Earlier this year leading retailer John Lewis withdrew its plans for a department store near Lisburn, its first in the province. Essentially the company had run out of patience at the planning process which had been ongoing for nine years at that point and had involved numerous judicial reviews and countless objections to the development.
Given the profile of the retailer it was a bad blow to the image of Northern Ireland as a place to do business. It was not the first company to cite the protracted planning process as a disincentive to investment.
It might seem strange then to congratulate new Environment Minister Mark H Durkan for withdrawing a new planning bill which has taken four years to draft. But many will have sympathy with his description of the 11th hour amendments made to the Bill in June which he said had turned the proposed legislation toxic.
The amendments would have restricted the rights to protest at developments and also gave some powers to the Office of the First and Deputy First Minister.
Mr Durkan saw the interference of the OFMDFM as intolerable and it does smack of the DUP and Sinn Fein using their numerical superiority in the Assembly to grab powers for themselves irrespective of what others may think. But this must not become a battle of words or wits between the parties or even between competing legal advice. Compelling reasons for new planning laws remain and Mr Durkan must move swiftly to bring new regulations before the Assembly and into force.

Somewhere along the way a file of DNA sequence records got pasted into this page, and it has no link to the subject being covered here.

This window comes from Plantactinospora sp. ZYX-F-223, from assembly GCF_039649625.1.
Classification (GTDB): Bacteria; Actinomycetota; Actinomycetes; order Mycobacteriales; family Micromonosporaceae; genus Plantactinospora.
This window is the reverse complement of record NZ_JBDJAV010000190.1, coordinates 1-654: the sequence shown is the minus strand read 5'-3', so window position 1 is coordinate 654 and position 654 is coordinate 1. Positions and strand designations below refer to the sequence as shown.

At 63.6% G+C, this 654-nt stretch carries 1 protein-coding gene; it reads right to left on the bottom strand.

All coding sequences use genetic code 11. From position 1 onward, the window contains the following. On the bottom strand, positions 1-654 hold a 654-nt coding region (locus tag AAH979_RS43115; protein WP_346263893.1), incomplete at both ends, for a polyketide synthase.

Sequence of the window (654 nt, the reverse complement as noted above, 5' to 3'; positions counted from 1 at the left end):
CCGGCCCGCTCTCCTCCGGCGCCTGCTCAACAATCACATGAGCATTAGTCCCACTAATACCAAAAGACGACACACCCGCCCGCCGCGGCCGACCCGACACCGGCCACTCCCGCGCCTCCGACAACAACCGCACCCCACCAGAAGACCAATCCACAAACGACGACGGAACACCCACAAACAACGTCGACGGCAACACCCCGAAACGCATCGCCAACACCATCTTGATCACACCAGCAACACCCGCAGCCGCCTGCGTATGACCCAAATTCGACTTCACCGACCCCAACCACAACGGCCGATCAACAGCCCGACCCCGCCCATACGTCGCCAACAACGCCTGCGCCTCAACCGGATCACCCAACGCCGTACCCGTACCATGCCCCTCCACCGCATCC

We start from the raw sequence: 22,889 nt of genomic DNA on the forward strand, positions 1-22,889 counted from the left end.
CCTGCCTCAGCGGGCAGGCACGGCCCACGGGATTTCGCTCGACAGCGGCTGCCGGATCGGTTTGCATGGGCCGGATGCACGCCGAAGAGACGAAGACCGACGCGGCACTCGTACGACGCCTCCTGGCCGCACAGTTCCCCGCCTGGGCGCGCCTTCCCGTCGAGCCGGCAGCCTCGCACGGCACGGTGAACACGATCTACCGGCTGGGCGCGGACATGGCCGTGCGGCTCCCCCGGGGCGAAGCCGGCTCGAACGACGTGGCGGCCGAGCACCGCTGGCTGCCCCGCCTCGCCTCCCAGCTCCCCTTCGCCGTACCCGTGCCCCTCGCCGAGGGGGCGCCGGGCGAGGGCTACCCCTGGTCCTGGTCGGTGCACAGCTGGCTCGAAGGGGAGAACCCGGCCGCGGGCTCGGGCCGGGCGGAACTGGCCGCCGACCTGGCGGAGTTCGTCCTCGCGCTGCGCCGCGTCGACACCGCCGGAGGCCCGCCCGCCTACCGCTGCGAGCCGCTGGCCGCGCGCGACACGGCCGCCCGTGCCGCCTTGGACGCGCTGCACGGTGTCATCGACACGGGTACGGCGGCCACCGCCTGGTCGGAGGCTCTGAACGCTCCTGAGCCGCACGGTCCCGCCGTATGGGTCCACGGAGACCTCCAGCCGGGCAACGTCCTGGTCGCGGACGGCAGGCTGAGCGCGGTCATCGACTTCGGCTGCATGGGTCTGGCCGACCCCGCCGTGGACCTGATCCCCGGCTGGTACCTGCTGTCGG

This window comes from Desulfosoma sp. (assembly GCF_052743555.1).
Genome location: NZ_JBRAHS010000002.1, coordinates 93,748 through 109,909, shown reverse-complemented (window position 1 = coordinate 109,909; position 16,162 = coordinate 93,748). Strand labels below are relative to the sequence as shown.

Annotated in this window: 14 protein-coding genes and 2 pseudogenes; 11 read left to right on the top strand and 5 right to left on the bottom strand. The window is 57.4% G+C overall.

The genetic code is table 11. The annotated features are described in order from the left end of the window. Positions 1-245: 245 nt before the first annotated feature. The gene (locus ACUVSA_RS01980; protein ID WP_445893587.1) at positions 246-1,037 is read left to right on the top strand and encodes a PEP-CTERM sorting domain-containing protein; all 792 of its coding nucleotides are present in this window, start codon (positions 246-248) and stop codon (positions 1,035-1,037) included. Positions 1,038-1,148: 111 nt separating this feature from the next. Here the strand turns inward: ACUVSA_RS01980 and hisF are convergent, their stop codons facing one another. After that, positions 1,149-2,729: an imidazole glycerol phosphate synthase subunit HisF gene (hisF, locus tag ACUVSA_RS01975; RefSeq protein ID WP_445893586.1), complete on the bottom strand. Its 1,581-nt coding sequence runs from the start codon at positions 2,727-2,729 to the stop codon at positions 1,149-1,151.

There has been a concerted effort made this year to attract new investors to Northern Ireland. That would be a great waste of time unless the planning process is sufficiently streamlined to deal with new applications in a proper and fit manner. That includes enshrining the right to protest.
No developer has an inherent right to a positive response, but they deserve a speedy decision taking into account all relevant proposals and objections.
Mr Durkan's job is to provide such a process as soon as possible and he should be allowed to do so without undue interference.